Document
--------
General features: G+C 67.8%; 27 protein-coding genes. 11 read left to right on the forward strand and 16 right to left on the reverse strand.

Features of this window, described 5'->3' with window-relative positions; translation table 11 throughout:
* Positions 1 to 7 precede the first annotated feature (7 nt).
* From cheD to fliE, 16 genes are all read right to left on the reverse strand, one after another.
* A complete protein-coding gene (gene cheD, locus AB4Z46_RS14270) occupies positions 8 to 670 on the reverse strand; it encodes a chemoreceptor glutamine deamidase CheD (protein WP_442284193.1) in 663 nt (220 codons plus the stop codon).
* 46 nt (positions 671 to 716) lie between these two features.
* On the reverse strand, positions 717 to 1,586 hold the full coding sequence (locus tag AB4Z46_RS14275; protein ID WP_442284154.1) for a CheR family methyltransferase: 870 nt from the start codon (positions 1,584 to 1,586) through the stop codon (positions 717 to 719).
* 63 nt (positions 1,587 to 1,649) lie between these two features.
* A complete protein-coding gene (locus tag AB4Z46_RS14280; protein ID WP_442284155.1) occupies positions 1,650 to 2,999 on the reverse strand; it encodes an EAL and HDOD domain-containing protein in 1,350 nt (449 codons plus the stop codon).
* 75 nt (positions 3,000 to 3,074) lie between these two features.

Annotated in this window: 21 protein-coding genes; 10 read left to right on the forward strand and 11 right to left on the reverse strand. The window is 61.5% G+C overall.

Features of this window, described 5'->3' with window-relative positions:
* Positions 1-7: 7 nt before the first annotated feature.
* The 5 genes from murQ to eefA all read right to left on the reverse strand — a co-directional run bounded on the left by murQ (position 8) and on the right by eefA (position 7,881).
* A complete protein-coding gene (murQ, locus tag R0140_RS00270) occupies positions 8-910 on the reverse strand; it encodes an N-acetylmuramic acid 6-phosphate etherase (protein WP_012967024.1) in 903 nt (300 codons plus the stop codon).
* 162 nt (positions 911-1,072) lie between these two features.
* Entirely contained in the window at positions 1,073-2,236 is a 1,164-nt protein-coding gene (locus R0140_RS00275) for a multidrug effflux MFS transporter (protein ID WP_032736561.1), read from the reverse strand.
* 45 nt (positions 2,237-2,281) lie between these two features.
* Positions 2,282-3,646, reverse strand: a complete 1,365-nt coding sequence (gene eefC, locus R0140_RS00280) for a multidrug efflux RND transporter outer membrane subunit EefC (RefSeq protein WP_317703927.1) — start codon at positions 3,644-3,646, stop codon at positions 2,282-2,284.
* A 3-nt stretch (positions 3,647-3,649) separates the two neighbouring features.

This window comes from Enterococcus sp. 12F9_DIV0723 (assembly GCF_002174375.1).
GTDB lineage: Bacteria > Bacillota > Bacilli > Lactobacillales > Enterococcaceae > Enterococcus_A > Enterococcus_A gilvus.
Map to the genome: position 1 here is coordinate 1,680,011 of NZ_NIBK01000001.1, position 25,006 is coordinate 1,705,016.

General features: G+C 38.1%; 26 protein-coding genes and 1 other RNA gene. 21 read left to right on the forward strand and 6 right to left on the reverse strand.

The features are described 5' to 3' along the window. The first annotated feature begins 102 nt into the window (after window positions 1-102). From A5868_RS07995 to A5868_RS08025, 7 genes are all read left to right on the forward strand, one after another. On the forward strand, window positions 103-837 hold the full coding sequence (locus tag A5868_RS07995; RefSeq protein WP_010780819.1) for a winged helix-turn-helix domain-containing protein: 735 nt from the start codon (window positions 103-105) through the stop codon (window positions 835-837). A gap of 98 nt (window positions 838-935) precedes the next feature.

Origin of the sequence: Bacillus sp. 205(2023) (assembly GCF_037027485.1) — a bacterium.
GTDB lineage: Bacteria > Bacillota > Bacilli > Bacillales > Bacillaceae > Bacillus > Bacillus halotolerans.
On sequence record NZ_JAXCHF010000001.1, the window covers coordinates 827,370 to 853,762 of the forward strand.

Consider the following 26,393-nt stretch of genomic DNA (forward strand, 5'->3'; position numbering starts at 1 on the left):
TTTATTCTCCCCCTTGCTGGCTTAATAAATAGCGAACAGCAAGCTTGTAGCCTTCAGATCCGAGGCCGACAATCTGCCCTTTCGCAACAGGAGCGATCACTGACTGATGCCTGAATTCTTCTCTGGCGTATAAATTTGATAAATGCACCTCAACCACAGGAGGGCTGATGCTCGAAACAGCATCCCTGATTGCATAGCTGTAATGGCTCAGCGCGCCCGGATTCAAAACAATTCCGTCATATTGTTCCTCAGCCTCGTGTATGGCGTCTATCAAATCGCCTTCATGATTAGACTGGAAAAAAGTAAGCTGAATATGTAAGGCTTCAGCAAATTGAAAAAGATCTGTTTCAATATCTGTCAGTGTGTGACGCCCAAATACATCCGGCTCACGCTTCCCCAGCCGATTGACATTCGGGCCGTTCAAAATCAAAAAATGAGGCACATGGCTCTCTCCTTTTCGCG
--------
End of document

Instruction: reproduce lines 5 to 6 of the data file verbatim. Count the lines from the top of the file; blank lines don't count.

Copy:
* A complete protein-coding gene (gene cheD, locus AB4Z46_RS14270) occupies positions 8 to 670 on the reverse strand; it encodes a chemoreceptor glutamine deamidase CheD (protein WP_442284193.1) in 663 nt (220 codons plus the stop codon).
* 46 nt (positions 671 to 716) lie between these two features.